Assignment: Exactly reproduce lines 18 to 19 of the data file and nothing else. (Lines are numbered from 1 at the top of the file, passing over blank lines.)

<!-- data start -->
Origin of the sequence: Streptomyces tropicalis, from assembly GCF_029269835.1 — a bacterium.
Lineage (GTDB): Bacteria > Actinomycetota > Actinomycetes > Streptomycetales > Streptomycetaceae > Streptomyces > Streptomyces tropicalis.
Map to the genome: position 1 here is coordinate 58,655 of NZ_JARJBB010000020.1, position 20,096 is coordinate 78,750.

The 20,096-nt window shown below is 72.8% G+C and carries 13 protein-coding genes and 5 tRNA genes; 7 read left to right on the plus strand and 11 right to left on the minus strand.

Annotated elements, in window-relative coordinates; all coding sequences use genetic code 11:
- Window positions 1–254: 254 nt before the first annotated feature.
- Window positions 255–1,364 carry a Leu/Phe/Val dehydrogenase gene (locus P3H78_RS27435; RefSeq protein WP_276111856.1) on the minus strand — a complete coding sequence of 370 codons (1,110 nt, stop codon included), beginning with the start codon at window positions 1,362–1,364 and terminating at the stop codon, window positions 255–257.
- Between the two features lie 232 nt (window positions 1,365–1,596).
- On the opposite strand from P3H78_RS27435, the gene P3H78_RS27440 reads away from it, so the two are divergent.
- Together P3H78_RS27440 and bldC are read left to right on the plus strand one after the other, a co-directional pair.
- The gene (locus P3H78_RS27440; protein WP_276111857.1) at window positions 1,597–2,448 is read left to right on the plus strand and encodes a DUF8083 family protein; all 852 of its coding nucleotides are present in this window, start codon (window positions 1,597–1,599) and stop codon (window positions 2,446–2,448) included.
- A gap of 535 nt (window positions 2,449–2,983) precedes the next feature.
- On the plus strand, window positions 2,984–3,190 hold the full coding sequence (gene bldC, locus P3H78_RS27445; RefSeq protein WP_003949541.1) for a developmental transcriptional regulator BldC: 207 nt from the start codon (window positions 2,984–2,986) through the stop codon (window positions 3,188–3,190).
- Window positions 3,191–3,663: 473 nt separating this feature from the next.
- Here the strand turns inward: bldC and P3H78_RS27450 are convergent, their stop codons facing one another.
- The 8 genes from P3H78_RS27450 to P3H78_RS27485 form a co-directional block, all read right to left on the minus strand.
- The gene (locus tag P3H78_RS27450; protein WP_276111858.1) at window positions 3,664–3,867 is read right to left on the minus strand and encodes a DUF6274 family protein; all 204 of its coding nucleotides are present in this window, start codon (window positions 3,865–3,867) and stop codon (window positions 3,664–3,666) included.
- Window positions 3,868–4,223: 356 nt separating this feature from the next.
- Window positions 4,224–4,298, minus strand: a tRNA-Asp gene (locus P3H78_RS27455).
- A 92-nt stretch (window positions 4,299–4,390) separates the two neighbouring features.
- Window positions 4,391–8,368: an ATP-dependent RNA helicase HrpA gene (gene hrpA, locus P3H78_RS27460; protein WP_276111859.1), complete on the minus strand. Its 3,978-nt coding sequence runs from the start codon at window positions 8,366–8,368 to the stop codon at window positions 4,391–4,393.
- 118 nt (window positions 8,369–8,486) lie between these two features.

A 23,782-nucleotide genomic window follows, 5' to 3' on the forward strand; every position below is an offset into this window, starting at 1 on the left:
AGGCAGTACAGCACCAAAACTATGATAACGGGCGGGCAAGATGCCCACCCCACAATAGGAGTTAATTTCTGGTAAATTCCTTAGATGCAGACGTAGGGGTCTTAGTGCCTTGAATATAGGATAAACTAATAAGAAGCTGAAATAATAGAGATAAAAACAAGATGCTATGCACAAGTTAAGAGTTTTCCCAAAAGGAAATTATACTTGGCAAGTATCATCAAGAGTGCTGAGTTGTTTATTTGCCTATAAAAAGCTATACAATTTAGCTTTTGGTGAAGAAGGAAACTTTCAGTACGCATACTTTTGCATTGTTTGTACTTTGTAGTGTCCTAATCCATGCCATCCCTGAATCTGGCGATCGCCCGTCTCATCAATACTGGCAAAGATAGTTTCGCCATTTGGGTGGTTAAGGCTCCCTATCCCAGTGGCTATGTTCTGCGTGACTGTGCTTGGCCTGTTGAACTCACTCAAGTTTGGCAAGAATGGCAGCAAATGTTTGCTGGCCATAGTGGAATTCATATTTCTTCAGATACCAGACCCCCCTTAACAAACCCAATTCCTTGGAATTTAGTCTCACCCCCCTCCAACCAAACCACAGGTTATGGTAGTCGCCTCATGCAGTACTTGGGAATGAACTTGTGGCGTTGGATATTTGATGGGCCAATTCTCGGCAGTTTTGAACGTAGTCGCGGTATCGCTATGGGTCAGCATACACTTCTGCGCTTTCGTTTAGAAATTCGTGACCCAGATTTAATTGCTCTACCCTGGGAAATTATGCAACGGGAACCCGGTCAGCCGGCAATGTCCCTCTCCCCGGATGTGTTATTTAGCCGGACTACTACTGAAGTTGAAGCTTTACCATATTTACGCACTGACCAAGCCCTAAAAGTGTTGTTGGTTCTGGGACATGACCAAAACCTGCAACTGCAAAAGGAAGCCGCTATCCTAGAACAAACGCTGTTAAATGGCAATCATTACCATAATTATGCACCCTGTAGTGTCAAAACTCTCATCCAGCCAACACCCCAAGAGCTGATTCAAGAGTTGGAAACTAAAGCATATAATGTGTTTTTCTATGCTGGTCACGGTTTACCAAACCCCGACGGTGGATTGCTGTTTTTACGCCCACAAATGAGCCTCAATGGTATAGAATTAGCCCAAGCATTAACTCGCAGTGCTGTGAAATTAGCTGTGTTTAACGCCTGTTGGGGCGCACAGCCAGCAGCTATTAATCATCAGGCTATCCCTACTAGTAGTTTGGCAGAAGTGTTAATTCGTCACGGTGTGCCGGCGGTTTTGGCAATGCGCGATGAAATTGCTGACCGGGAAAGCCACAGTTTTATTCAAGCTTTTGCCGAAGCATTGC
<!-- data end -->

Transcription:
- Window positions 3,868–4,223: 356 nt separating this feature from the next.
- Window positions 4,224–4,298, minus strand: a tRNA-Asp gene (locus P3H78_RS27455).